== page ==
What you see above are photos of the small tornado that briefly affected the Crescent Hill region of Louisville. They were taken by John Fogel, Jr. of Clarksville. The lower small photo(sorry I couldn’t make it bigger) shows a very small rope like funnel cloud. The photo above is less distinct but you can see it as it retreats. The parent storm is racing NE and the funnel is trailing behind as it ascends.
There were 44 tornado warnings for 19 counties. 10 counties had multiple warnings with Breckenridge leading the way with 7 warnings. Perry had 5 warnings and Meade and Breckenridge had 4 each. Six others had 2 or more.
So far, tornadoes have been confirmed in Jefferson(KY), Perry, Breckenridge, Meade, Bullitt and Clark counties. The one if Louisville was an EF-0 with winds of just 65 to 85 mph. The others were either EF-1 or EF-2 with the former generally around 107 mph and the latter between 120 and 135 mph. The one in Clark county near New Washington was initially set as an EF-2. However, after the assessment team from the NWS saw our video from our helicopter and after receiving other information, they are holding off making a final determination until after further examination of the damage. Clearly visible from the chopper one can see a path cut in the ground and they found the path was much longer than the original assessment had found. Often in rural areas, its very difficult to ascertain a complete picture from the ground, especially in areas without trees or buildings.
On Thursday night, there were multiple super cells. Each one was rotating, some of them quite violently. Any storm in that environment exhibiting such characteristics have the potential to do one of three things: Create gusty winds, draw down damaging winds or draw down a tornado. In at least 20 cases there was wind damage. In at least 6 instances, tornadoes touched down. It was unfortunate for those who suffered damage to their homes and businesses, but we in the larger population centers were lucky they didn’t strike. Had the tornado that touched down in Clark County been about 20 miles farther southeast, Louisville would have suffered some serious damage or worse.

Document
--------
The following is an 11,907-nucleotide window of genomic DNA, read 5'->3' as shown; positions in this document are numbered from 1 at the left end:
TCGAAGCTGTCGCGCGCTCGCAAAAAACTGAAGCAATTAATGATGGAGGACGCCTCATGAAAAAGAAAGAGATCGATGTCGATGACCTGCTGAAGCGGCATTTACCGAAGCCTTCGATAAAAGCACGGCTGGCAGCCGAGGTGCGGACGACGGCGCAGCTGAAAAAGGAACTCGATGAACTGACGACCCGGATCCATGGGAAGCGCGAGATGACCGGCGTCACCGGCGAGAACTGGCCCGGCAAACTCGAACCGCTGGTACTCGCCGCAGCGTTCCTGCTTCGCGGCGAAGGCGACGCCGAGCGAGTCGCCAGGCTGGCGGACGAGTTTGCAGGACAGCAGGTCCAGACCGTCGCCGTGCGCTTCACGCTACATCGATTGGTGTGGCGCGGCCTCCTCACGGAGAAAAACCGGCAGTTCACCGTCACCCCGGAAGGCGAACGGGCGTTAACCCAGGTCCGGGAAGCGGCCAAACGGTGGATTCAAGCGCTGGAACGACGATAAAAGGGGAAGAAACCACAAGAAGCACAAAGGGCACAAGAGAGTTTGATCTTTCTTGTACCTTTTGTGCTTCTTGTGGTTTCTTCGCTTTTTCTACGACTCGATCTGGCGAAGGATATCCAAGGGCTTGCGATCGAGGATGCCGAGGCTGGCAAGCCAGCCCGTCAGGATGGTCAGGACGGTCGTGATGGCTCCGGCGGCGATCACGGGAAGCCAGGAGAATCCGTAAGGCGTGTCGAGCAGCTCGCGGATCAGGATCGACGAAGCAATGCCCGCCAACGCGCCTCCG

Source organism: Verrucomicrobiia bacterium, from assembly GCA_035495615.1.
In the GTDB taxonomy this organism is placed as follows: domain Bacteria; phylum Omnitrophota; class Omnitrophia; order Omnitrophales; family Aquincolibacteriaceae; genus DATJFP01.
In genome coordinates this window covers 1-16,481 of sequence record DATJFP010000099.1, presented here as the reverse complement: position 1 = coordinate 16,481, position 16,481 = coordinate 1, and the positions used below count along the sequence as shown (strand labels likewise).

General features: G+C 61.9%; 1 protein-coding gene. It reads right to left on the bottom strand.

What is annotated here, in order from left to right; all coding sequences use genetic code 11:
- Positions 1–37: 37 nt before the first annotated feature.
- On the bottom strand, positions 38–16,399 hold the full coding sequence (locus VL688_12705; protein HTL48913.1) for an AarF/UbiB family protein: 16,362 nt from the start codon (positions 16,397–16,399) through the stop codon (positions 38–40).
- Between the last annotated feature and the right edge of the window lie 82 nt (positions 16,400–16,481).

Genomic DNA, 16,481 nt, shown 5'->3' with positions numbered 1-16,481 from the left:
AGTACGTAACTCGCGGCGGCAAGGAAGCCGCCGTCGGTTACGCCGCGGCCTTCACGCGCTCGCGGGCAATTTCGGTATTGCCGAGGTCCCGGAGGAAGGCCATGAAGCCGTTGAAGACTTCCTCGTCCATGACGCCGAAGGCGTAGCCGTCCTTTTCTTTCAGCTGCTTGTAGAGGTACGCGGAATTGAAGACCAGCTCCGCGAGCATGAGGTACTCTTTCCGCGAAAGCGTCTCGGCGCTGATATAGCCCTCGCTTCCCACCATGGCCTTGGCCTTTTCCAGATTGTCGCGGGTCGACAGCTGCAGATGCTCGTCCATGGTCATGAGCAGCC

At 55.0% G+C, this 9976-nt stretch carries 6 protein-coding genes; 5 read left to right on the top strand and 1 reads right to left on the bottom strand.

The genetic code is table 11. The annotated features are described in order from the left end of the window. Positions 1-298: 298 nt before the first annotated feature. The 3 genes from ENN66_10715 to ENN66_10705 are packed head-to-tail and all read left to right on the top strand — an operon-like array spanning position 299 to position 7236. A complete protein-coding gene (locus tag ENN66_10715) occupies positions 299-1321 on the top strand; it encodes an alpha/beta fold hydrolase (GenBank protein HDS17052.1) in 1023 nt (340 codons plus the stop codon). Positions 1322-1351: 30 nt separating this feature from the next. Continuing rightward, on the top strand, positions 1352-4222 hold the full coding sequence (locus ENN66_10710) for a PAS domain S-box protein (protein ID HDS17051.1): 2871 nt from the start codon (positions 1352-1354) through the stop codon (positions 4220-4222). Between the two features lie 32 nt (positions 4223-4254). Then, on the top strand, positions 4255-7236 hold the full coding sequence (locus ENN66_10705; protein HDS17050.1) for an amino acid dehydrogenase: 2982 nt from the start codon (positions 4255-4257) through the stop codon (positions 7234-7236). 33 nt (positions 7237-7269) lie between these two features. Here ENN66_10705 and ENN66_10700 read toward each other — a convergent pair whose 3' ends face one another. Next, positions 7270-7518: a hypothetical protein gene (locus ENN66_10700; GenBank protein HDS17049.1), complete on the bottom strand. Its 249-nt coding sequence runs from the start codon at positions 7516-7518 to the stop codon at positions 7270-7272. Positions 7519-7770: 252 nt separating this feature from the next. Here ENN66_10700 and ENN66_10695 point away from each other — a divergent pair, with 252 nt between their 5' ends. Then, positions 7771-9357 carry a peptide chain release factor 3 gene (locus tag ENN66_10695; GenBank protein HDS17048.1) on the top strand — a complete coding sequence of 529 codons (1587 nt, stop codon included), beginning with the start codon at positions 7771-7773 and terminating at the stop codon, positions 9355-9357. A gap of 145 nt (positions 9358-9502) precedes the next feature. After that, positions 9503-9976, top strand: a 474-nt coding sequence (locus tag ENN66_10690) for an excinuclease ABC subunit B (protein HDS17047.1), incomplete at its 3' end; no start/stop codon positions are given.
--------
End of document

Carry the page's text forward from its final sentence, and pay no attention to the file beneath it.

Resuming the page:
The NWS has to make a determination whether to issue a warning and what type. Had they not issued warnings for the super-cellular storms and they caused damage or spawned tornadoes, there would be outrage. They have the technology to determine potentially dangerous situations and they would be remiss in their duties if they did not exercise their duty.
We in the Advanced Warning Weather Center have the technology and expertise to do exactly what our title suggests: give you advanced warning. If we simply ran a crawl, which is never the same as showing exactly where storm is, when we have the ability to do so, we would be remiss in our responsibility. We can show exactly where a storm is, down to the street level. If we did not use that ability and do our best to serve everyone in need, then having the technology and people who know how to use it would be moot. Our policy is to be on the air whenever there is a tornado warning in our area and will stay with it until the warning expires. We feel like that, no matter where you live, in a small town or large, each individual deserves the same respect and consideration. If you did not get damage or strong winds, be thankful.
There were 6 confirmed tornadoes. The assessments are still being done and there potentially could be a few more. The lack of damage was not because it was not dangerous or the warnings were not warranted, it was simply the luck of the draw and the stronger tornadoes were in relatively sparsely populated areas. We know that we may not be so lucky next time and some people this time were not as fortunate as others. While I am not the policymaker, I am confident that our policy of respecting the concerns of those in potential peril and using every resource at our disposal in their aid, I suspect, will not change. If a tornadic thunderstorm is coming down your street, I’m sure you wouldn’t want it any other way.
Here is the latest summary of tornado assessments from the NWS. click on the county of your choice for the details. The second link is the general site for the local NWS office.